When you hear someone say they were born and raised in Lake Tahoe, you might imagine a childhood full of exploring the surrounding mountains and alpine lakes. Unfortunately, that is not always the case. Children from underserved communities in Tahoe often miss out on opportunities and lack access to connect with the outdoor environment.
Generation Green, a program run by the USDA Forest Service – Lake Tahoe Basin Management Unit (LTBMU), creates opportunities for these local high school students through a summer of working and learning in the forest. In a typical year, Generation Green crews are mentored by Forest Service personnel over eight weeks. The students develop a variety of career skills, build leadership experience, and gain the confidence of making a difference in the world.
But 2020 is no typical year. When the world sheltered-in-place, it seemed impossible to run a successful program in 2020. As meetings, conferences, happy hours all went virtual, Generation Green did too. The question became, how do you encapsulate an eight-week backcountry program into an online format? The answer, you don’t. Recognizing that an eight-week Zoom course isn’t very appealing to students, the program was condensed into two weeks.
To keep this online program compelling, the Forest Service got creative. Members from four California National Forests collaborated to give participants an in-depth look at the diverse forest ecosystems and careers across the state. The program was made possible with funding generously provided by Friends of the Angeles Forest and California Consortiums. Despite the extensive modifications, students appreciated the experience. “It was so much fun to meet a whole bunch of people that were also in the program this year,” said Bella Munson from South Lake Tahoe. “Also, getting to learn more about the Forest Service and all the jobs in it was super cool.”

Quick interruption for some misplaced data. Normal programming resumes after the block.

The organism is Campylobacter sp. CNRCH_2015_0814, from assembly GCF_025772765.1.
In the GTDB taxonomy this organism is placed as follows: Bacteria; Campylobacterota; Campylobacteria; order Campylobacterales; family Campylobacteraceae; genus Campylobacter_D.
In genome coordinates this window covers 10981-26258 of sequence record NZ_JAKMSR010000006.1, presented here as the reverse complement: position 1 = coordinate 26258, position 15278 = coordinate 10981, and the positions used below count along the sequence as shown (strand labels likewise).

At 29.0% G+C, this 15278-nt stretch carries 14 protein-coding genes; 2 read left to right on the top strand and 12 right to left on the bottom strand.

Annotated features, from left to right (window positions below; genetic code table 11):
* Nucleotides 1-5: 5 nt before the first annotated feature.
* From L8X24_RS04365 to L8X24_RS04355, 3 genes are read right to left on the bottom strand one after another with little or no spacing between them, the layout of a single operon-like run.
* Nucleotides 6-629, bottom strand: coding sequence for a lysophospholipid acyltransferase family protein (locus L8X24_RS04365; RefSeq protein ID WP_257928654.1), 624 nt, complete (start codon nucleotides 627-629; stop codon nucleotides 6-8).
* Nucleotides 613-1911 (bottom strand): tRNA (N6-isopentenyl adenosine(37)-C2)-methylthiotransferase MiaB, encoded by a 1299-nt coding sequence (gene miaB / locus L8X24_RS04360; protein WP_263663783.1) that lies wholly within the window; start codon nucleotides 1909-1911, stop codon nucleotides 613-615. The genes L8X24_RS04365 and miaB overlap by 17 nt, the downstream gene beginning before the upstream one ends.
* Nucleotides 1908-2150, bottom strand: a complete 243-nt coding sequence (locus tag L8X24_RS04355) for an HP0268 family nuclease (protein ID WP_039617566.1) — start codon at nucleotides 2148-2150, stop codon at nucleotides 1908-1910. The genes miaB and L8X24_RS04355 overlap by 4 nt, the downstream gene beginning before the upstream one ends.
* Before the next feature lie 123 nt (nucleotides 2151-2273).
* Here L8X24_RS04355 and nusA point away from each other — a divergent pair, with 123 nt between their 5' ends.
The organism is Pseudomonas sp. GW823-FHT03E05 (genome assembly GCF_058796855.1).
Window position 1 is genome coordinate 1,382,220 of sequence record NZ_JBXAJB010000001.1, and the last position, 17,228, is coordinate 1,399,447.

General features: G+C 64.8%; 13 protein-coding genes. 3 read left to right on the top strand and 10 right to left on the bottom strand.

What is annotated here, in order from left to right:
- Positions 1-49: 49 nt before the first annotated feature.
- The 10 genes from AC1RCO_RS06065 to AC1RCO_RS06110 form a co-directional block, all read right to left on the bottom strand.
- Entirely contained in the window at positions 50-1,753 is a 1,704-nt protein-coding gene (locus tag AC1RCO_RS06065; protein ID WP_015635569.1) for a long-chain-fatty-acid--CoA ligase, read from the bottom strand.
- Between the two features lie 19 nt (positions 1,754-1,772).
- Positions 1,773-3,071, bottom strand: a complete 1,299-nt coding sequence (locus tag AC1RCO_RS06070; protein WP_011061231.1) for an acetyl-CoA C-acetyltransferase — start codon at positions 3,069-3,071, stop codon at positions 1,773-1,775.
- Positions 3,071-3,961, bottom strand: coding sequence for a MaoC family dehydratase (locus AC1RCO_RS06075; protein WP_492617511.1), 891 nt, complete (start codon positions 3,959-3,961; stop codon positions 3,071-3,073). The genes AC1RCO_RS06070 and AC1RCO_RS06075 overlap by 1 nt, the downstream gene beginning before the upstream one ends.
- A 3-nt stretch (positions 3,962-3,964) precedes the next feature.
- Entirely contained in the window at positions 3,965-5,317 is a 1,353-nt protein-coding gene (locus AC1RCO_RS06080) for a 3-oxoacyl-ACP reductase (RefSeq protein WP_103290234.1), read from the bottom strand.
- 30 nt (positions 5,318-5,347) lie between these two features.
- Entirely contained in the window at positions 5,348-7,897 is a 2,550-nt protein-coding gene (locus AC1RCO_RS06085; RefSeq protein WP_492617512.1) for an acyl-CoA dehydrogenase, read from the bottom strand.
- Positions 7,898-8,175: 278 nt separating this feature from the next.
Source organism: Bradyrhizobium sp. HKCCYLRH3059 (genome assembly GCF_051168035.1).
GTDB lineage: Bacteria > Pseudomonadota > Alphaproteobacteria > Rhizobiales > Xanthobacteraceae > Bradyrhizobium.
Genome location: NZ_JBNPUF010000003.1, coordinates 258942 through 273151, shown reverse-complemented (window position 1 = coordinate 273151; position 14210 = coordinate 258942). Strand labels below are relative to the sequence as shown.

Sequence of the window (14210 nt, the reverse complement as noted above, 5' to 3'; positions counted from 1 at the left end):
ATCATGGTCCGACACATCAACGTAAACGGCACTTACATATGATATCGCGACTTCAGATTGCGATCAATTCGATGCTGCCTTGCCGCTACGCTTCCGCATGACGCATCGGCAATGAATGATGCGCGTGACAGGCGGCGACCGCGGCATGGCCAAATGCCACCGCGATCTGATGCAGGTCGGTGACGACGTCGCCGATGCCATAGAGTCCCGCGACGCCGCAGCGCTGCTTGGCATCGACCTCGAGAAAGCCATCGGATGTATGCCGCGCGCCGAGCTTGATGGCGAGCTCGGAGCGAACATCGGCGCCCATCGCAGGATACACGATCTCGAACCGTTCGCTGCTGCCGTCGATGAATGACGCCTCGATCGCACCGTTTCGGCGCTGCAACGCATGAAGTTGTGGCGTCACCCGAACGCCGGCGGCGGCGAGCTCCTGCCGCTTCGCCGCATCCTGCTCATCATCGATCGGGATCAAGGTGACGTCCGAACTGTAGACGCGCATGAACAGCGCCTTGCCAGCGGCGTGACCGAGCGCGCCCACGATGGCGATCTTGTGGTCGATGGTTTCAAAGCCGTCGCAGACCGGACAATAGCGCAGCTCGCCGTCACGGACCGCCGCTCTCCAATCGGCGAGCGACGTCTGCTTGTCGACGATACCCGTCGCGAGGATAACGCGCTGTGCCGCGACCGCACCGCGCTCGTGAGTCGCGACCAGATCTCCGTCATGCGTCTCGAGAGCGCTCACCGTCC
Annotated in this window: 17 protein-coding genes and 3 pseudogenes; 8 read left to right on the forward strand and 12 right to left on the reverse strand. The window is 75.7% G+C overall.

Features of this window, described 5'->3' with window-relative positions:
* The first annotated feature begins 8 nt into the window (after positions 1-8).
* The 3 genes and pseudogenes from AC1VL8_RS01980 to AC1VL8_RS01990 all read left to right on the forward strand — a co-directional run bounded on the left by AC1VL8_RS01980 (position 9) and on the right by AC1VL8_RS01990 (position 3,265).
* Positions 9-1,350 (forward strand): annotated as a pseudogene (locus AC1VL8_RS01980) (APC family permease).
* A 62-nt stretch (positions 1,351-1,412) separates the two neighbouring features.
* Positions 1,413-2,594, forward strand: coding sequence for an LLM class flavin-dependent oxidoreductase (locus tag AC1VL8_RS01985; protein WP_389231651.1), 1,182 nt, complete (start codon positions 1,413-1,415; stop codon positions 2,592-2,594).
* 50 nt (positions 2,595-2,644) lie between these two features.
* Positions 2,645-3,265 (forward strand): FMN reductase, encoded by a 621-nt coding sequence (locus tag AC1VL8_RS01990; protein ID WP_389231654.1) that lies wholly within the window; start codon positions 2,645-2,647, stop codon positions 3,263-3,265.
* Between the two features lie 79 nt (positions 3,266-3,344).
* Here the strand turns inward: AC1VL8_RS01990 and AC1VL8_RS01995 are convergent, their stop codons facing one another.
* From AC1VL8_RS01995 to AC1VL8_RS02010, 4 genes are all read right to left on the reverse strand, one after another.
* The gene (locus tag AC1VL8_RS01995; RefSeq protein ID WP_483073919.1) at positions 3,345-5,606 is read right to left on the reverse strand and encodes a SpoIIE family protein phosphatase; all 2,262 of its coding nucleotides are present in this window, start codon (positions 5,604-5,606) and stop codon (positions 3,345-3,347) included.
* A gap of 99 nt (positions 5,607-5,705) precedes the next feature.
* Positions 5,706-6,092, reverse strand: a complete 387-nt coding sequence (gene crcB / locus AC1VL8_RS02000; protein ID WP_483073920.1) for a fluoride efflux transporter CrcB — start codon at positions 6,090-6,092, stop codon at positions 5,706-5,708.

To honor each of the participants, donors from the Tahoe Fund teamed up with REI Co-op to deliver new hiking boots to each participant. Having supported Generation Green over many years, Tahoe Fund was thrilled to help support the students who completed the virtual 2020 program. “We absolutely love this program and the way it introduces a new generation of students to the work of the Forest Service and to the outdoors, “ said Tahoe Fund CEO Amy Berry. “We hope they will lace up their new boots and start putting their new skills to use on trails.”
Generation Green and the LTBMU are hoping to run a regular eight-week program in 2021, and the students can’t wait. When asked if he would participate next year, Ngoc Nyguen said, “Of course, I can’t wait to gain more experience for myself. My little brother might join next year.” Since its founding in 2008, 95 percent of participants in the Generation Green program have continued on to higher education, and six graduates are now permanent Forest Service employees.